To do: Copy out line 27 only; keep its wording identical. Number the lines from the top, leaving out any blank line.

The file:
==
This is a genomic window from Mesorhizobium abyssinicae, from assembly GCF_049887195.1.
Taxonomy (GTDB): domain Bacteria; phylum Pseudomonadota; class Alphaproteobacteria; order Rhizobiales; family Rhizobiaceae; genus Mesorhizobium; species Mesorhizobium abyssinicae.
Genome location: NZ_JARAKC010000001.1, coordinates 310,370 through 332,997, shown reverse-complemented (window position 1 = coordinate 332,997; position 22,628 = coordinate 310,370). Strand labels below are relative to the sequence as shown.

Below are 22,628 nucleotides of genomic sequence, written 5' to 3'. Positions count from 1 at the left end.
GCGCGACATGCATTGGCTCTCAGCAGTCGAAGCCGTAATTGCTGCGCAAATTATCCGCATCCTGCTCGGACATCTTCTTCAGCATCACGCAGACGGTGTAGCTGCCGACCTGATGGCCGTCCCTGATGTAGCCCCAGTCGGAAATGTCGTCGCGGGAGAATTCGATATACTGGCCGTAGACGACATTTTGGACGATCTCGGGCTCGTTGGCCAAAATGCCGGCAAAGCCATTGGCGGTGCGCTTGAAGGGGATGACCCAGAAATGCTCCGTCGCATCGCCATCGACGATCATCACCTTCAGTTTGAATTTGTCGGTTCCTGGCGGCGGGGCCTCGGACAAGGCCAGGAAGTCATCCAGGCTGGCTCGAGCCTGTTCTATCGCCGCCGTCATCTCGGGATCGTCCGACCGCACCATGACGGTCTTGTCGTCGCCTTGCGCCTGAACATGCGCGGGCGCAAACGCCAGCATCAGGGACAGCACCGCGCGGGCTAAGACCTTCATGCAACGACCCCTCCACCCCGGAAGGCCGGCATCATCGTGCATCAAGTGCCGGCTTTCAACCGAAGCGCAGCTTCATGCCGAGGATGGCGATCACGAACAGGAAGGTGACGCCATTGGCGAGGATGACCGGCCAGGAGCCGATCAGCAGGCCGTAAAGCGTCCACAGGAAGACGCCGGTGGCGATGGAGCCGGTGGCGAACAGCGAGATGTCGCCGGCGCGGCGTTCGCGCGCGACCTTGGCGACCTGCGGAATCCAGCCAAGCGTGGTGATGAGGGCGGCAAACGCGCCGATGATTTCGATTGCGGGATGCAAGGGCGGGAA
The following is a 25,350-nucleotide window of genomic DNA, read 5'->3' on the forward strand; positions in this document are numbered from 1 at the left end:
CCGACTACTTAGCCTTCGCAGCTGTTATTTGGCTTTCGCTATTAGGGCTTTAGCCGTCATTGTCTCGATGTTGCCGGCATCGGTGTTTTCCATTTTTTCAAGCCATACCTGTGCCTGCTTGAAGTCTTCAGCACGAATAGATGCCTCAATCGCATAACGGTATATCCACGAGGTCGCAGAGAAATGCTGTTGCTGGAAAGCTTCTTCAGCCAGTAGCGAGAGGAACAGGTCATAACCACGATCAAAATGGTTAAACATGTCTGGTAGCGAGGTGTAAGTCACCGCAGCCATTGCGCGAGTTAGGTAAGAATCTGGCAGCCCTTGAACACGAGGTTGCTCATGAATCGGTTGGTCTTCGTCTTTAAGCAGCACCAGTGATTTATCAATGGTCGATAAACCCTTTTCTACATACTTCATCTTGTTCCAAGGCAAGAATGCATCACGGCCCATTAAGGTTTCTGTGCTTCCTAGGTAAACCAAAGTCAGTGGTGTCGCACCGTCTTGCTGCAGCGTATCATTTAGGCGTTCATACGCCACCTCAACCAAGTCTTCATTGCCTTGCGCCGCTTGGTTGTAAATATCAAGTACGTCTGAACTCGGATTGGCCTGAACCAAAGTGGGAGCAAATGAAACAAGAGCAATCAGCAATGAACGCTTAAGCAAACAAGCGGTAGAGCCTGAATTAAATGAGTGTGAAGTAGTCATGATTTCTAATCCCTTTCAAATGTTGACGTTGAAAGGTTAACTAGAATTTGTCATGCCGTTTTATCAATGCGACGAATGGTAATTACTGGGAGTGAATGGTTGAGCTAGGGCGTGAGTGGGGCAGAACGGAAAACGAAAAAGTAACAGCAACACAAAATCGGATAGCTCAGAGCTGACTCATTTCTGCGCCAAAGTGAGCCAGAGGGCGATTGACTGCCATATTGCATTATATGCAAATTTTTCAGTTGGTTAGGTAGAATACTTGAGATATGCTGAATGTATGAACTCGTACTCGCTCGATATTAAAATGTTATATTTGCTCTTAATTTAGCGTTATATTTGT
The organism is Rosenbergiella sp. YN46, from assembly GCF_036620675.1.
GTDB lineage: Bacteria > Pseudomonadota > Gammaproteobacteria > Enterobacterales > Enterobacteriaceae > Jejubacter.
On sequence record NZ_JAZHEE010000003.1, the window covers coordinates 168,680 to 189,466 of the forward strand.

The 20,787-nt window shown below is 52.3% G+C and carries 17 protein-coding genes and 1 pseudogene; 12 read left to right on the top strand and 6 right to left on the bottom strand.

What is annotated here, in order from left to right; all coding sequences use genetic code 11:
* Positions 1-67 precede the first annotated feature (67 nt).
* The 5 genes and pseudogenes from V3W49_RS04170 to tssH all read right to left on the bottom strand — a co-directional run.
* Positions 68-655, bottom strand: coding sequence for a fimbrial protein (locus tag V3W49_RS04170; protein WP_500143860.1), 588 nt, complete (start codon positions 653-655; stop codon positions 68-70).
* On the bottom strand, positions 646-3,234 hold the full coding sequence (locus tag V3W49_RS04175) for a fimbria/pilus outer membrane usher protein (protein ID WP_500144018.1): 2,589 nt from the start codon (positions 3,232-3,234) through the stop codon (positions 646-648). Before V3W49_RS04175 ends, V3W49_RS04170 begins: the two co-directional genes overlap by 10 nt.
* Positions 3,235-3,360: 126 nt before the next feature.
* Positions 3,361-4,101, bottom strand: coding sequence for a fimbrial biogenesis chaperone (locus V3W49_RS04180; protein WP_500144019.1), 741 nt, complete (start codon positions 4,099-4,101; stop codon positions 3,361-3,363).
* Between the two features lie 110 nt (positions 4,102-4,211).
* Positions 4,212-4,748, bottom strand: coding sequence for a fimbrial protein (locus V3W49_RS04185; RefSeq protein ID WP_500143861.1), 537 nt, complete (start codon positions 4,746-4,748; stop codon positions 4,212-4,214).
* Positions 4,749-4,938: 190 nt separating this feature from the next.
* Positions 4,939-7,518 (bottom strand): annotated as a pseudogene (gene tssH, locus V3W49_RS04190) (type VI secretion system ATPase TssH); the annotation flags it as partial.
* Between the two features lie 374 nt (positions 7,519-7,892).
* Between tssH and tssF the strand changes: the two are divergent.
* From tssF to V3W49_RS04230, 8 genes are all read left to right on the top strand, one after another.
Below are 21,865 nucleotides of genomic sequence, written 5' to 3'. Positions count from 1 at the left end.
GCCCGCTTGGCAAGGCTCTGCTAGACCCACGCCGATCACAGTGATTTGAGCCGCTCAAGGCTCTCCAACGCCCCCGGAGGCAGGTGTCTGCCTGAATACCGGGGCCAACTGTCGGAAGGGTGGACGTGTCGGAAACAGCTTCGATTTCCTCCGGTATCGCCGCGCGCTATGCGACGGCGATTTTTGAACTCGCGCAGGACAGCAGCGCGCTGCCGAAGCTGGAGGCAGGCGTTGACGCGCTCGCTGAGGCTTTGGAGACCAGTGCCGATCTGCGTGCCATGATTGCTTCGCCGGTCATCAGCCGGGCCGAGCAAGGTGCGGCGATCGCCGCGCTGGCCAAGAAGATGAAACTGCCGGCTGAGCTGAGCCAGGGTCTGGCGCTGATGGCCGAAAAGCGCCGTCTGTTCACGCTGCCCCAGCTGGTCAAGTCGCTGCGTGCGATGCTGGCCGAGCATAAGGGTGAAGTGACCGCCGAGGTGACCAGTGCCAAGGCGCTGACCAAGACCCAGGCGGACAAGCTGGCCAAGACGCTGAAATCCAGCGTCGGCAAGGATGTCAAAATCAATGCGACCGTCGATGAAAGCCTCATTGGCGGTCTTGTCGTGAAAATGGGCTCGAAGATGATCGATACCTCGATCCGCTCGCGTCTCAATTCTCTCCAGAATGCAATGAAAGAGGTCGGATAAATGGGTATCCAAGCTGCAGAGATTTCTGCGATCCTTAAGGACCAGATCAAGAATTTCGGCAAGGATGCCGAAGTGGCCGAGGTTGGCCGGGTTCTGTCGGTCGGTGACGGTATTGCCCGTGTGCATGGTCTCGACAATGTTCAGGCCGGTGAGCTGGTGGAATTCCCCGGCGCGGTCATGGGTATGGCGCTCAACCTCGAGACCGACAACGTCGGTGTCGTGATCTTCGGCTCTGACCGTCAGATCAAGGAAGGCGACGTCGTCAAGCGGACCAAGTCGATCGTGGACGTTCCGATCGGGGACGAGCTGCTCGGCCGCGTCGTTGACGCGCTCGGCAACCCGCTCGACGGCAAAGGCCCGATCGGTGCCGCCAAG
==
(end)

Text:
GCCCGCTTGGCAAGGCTCTGCTAGACCCACGCCGATCACAGTGATTTGAGCCGCTCAAGGCTCTCCAACGCCCCCGGAGGCAGGTGTCTGCCTGAATACCGGGGCCAACTGTCGGAAGGGTGGACGTGTCGGAAACAGCTTCGATTTCCTCCGGTATCGCCGCGCGCTATGCGACGGCGATTTTTGAACTCGCGCAGGACAGCAGCGCGCTGCCGAAGCTGGAGGCAGGCGTTGACGCGCTCGCTGAGGCTTTGGAGACCAGTGCCGATCTGCGTGCCATGATTGCTTCGCCGGTCATCAGCCGGGCCGAGCAAGGTGCGGCGATCGCCGCGCTGGCCAAGAAGATGAAACTGCCGGCTGAGCTGAGCCAGGGTCTGGCGCTGATGGCCGAAAAGCGCCGTCTGTTCACGCTGCCCCAGCTGGTCAAGTCGCTGCGTGCGATGCTGGCCGAGCATAAGGGTGAAGTGACCGCCGAGGTGACCAGTGCCAAGGCGCTGACCAAGACCCAGGCGGACAAGCTGGCCAAGACGCTGAAATCCAGCGTCGGCAAGGATGTCAAAATCAATGCGACCGTCGATGAAAGCCTCATTGGCGGTCTTGTCGTGAAAATGGGCTCGAAGATGATCGATACCTCGATCCGCTCGCGTCTCAATTCTCTCCAGAATGCAATGAAAGAGGTCGGATAAATGGGTATCCAAGCTGCAGAGATTTCTGCGATCCTTAAGGACCAGATCAAGAATTTCGGCAAGGATGCCGAAGTGGCCGAGGTTGGCCGGGTTCTGTCGGTCGGTGACGGTATTGCCCGTGTGCATGGTCTCGACAATGTTCAGGCCGGTGAGCTGGTGGAATTCCCCGGCGCGGTCATGGGTATGGCGCTCAACCTCGAGACCGACAACGTCGGTGTCGTGATCTTCGGCTCTGACCGTCAGATCAAGGAAGGCGACGTCGTCAAGCGGACCAAGTCGATCGTGGACGTTCCGATCGGGGACGAGCTGCTCGGCCGCGTCGTTGACGCGCTCGGCAACCCGCTCGACGGCAAAGGCCCGATCGGTGCCGCCAAG